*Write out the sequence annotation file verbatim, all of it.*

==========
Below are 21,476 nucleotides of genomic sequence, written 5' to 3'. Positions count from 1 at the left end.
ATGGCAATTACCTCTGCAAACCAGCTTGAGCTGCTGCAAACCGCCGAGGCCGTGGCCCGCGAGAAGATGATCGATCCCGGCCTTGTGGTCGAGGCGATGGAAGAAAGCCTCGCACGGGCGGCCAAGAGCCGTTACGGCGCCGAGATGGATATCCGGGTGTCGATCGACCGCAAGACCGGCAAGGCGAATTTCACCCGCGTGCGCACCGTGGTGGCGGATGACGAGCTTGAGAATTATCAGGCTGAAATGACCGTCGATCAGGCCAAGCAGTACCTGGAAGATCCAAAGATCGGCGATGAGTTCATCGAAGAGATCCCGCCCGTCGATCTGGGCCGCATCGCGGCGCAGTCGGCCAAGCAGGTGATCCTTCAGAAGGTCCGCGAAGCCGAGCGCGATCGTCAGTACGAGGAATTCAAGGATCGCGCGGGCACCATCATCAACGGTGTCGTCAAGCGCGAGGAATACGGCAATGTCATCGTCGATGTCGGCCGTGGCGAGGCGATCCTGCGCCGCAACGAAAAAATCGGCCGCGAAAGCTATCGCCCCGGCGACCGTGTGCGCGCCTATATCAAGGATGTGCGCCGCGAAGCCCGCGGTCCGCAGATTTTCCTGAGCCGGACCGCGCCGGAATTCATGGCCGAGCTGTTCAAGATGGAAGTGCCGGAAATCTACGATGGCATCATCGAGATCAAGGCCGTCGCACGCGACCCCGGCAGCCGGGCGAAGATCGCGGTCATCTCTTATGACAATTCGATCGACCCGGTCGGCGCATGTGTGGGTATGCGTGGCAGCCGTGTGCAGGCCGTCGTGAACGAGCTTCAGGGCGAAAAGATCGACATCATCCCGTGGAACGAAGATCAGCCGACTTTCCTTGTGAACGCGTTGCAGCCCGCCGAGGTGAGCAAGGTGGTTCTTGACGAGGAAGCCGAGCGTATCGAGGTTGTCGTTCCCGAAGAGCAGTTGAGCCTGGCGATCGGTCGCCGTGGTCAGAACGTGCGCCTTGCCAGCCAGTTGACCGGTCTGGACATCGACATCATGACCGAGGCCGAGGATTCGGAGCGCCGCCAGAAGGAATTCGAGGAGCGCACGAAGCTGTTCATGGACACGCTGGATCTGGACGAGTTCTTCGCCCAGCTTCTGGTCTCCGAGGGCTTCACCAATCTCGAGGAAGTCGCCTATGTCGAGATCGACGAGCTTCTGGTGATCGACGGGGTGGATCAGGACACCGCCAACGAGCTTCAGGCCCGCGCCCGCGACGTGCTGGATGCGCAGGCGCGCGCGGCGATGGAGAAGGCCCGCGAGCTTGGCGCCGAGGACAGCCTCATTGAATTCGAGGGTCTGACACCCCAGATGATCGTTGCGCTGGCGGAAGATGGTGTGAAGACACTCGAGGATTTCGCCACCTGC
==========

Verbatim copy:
Below are 21,476 nucleotides of genomic sequence, written 5' to 3'. Positions count from 1 at the left end.
ATGGCAATTACCTCTGCAAACCAGCTTGAGCTGCTGCAAACCGCCGAGGCCGTGGCCCGCGAGAAGATGATCGATCCCGGCCTTGTGGTCGAGGCGATGGAAGAAAGCCTCGCACGGGCGGCCAAGAGCCGTTACGGCGCCGAGATGGATATCCGGGTGTCGATCGACCGCAAGACCGGCAAGGCGAATTTCACCCGCGTGCGCACCGTGGTGGCGGATGACGAGCTTGAGAATTATCAGGCTGAAATGACCGTCGATCAGGCCAAGCAGTACCTGGAAGATCCAAAGATCGGCGATGAGTTCATCGAAGAGATCCCGCCCGTCGATCTGGGCCGCATCGCGGCGCAGTCGGCCAAGCAGGTGATCCTTCAGAAGGTCCGCGAAGCCGAGCGCGATCGTCAGTACGAGGAATTCAAGGATCGCGCGGGCACCATCATCAACGGTGTCGTCAAGCGCGAGGAATACGGCAATGTCATCGTCGATGTCGGCCGTGGCGAGGCGATCCTGCGCCGCAACGAAAAAATCGGCCGCGAAAGCTATCGCCCCGGCGACCGTGTGCGCGCCTATATCAAGGATGTGCGCCGCGAAGCCCGCGGTCCGCAGATTTTCCTGAGCCGGACCGCGCCGGAATTCATGGCCGAGCTGTTCAAGATGGAAGTGCCGGAAATCTACGATGGCATCATCGAGATCAAGGCCGTCGCACGCGACCCCGGCAGCCGGGCGAAGATCGCGGTCATCTCTTATGACAATTCGATCGACCCGGTCGGCGCATGTGTGGGTATGCGTGGCAGCCGTGTGCAGGCCGTCGTGAACGAGCTTCAGGGCGAAAAGATCGACATCATCCCGTGGAACGAAGATCAGCCGACTTTCCTTGTGAACGCGTTGCAGCCCGCCGAGGTGAGCAAGGTGGTTCTTGACGAGGAAGCCGAGCGTATCGAGGTTGTCGTTCCCGAAGAGCAGTTGAGCCTGGCGATCGGTCGCCGTGGTCAGAACGTGCGCCTTGCCAGCCAGTTGACCGGTCTGGACATCGACATCATGACCGAGGCCGAGGATTCGGAGCGCCGCCAGAAGGAATTCGAGGAGCGCACGAAGCTGTTCATGGACACGCTGGATCTGGACGAGTTCTTCGCCCAGCTTCTGGTCTCCGAGGGCTTCACCAATCTCGAGGAAGTCGCCTATGTCGAGATCGACGAGCTTCTGGTGATCGACGGGGTGGATCAGGACACCGCCAACGAGCTTCAGGCCCGCGCCCGCGACGTGCTGGATGCGCAGGCGCGCGCGGCGATGGAGAAGGCCCGCGAGCTTGGCGCCGAGGACAGCCTCATTGAATTCGAGGGTCTGACACCCCAGATGATCGTTGCGCTGGCGGAAGATGGTGTGAAGACACTCGAGGATTTCGCCACCTGC